Rion Evans has been making people laugh for fifteen years. Initially, he did not pursue comedy, it found him when he accepted a job as a D.J., at a comedy club in Los Angeles. His position afforded him the opportunity to rub shoulders with numerous comedians who headlined at the club; and to his enjoyment, made them laugh! It was then, Evans realized he had a gift. Even as an amateur, his talent was formidable. “I started to realize I could obtain that same power they possessed on stage.”
Since this realization, Evans has steadily climbed his way to headlining and appearing at some of the nation’s top comedy clubs, networks, and festivals: BET’s One Mic Stand, Laugh Out Loud Network, Bill Bellemy’s Who’s Got Jokes?, and the Mo’Nique Show to name a few. “Being undeniable” and “making laughter the only option” are two philosophies Evans lives by. Evans continues to entertain, inspire, and delight audiences around the world.
What top three tips would you offer to young comedians who are just starting?
Be selective about what advice you listen to. Always be wary of somebody who tells you “you need to listen to me.” The fact remains that you’re on the stage by yourself. Listening to others’ opinion is good, but you don’t have to listen to anything.
Always remain humble. If you don’t, something or someone else will humble you. Comedy is an unforgiving business. People may “boo” you right there on the spot, and not care! They will walk by you while you’re teared up in the corner. So, you must realize you are very small; even when you’re big, you’re still small. Know that you’re nobody in this business until you can teach the next.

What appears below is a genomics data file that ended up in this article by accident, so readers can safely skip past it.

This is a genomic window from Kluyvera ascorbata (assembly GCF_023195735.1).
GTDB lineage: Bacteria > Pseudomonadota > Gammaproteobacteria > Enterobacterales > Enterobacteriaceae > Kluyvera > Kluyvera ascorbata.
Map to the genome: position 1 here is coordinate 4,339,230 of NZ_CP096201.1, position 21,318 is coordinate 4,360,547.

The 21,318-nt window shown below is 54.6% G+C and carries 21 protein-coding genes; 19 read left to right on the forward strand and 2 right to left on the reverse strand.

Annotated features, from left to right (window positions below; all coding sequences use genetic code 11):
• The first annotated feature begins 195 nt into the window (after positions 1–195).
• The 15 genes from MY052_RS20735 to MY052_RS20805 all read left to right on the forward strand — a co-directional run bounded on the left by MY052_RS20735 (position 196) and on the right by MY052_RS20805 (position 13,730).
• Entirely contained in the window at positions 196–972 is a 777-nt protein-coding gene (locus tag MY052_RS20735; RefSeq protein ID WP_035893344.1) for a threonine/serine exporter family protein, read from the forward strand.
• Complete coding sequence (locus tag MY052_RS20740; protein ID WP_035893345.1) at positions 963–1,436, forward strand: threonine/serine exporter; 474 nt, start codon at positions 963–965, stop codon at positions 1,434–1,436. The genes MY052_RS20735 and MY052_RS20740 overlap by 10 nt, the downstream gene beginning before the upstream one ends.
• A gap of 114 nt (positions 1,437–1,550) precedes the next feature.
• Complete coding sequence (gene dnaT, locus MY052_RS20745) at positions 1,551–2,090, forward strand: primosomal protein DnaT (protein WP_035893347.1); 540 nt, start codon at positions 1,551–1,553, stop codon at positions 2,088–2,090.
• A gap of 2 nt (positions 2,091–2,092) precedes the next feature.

What are some challenges you face as a Black comedian?
There are challenges in life, period. And this is my life. I haven’t been sprayed with water hoses while performing or anything like that. But, it’s always hard on a Black comedian. White comedians never have to come to places like Compton to perform to get their names on the map. But I would have to go to their world to gain exposure and to be considered. That is a challenge.
I live in Denver and every room I walk in, I find that I’m the [only] Black guy. This can be exciting and work to my advantage because I’m the only person that can bring them my brand of talent, style, and unique viewpoint.